By June, Janesville could be the first Wisconsin community with an outdoor fitness court that would allow residents to work out for free.
National Fitness Campaign representatives approached city officials with an offer to build a 38-foot-by-38-foot outdoor court with 30 pieces of workout equipment.
Officials want to build the court downtown at the intersection of Court and River streets across from the town square, where it would be close to the YMCA and Ice Age Trail, said Paul Woodard, public works director.
“We thought it would be a good asset to have for the city of Janesville,” he said.
The city council Monday will consider borrowing $60,000 to build the court. The city typically spends about $80,000 a year on new and replacement playground equipment, Woodard said.
SSM Health would pledge $40,000 to the project, and National Fitness Campaign would kick in $10,000 to offset the $110,000 project cost, according to a memo to the council.
The court would draw people downtown and promote healthy living, Woodard said.
“The more activities you get downtown, the more people you can draw downtown,” he said.
The court also fits into the city’s strategic plan by promoting health and wellness. According to the Center for Disease Control, 67 percent of Rock County residents are overweight.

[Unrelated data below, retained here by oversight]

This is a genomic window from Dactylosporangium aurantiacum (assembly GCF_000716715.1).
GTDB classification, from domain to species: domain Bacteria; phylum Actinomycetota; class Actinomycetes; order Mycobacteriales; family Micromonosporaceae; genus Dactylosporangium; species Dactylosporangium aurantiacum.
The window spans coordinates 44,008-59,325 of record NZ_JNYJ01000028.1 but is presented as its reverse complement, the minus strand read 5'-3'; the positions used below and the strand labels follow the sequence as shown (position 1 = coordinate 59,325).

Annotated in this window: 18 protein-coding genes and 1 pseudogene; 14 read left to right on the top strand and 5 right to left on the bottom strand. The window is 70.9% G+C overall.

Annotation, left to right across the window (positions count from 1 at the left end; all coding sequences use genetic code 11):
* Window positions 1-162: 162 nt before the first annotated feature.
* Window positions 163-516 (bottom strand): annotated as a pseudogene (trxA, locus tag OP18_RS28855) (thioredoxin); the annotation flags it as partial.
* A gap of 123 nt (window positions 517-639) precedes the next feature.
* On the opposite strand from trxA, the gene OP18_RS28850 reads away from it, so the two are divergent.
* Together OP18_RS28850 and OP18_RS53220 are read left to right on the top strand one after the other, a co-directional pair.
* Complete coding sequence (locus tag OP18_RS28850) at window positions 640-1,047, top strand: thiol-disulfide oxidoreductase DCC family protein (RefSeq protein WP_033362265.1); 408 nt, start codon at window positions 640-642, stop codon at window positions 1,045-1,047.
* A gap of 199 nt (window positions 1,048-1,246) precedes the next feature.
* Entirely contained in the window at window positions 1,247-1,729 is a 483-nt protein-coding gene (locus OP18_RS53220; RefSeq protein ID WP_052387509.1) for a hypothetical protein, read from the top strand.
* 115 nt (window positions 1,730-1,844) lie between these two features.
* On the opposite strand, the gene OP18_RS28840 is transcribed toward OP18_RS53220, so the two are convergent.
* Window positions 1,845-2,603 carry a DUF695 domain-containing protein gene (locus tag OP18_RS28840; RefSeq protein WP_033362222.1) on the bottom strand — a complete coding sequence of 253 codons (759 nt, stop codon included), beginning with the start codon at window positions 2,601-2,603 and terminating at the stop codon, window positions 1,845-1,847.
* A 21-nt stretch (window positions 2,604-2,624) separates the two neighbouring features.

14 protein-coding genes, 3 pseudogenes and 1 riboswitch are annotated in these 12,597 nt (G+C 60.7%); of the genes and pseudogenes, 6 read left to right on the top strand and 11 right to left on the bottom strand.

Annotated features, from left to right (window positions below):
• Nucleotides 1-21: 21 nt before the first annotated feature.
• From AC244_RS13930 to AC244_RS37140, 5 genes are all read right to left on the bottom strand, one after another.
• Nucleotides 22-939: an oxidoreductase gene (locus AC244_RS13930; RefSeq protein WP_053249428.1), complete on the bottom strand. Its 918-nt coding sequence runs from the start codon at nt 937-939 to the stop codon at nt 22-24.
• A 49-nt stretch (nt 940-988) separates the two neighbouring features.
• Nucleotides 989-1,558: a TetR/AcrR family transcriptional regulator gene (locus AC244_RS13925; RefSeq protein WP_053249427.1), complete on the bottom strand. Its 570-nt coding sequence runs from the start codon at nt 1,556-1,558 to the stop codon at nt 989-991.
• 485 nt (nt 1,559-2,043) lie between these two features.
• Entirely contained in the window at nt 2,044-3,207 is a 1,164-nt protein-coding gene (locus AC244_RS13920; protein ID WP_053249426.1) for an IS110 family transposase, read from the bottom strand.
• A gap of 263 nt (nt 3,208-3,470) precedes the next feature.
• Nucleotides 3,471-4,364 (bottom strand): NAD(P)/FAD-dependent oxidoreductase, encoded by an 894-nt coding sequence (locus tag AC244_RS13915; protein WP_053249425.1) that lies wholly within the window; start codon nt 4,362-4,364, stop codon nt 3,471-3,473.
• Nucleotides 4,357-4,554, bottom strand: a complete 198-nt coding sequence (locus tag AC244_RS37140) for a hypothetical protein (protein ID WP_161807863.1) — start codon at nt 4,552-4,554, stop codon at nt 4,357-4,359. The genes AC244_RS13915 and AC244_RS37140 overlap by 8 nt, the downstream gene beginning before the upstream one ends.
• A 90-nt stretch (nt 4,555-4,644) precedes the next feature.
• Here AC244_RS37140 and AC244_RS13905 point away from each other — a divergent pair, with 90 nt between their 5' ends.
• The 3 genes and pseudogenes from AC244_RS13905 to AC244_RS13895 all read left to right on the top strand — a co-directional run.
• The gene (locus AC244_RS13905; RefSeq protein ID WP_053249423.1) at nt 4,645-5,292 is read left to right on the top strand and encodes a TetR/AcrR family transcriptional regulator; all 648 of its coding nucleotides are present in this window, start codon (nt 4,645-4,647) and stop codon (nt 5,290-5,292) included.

“Hopefully, this will help,” Woodard said.
The court consists of a concrete pad overlaid with rubber matting, similar to CAMDEN playground in Palmer Park. The equipment is built to last at least 20 years, according to the memo.
The court would include seven stations that can be completed in seven minutes, and up to 28 people can work out simultaneously. The court’s stations are progressive so people of all fitness levels can benefit from them, according to nationalfitnesscampaign.com.
The court would have 30 sturdy, stationary pieces of equipment bolted onto the concrete pad, such as blocks people can jump up on, said Terry Nolan, associate planner.
National Fitness Campaign has a mobile app residents can use to personalize workouts at the court, compete with friends and learn how to use the facility, Nolan said.
“It isn’t just a facility; it’s supposed to train you on how to use the pieces of equipment,” she said.
If the court is built, the city would hold a grand opening event, likely in June. The city, Rock County, National Fitness Campaign and other partners would team up to promote the court throughout the summer, Nolan said.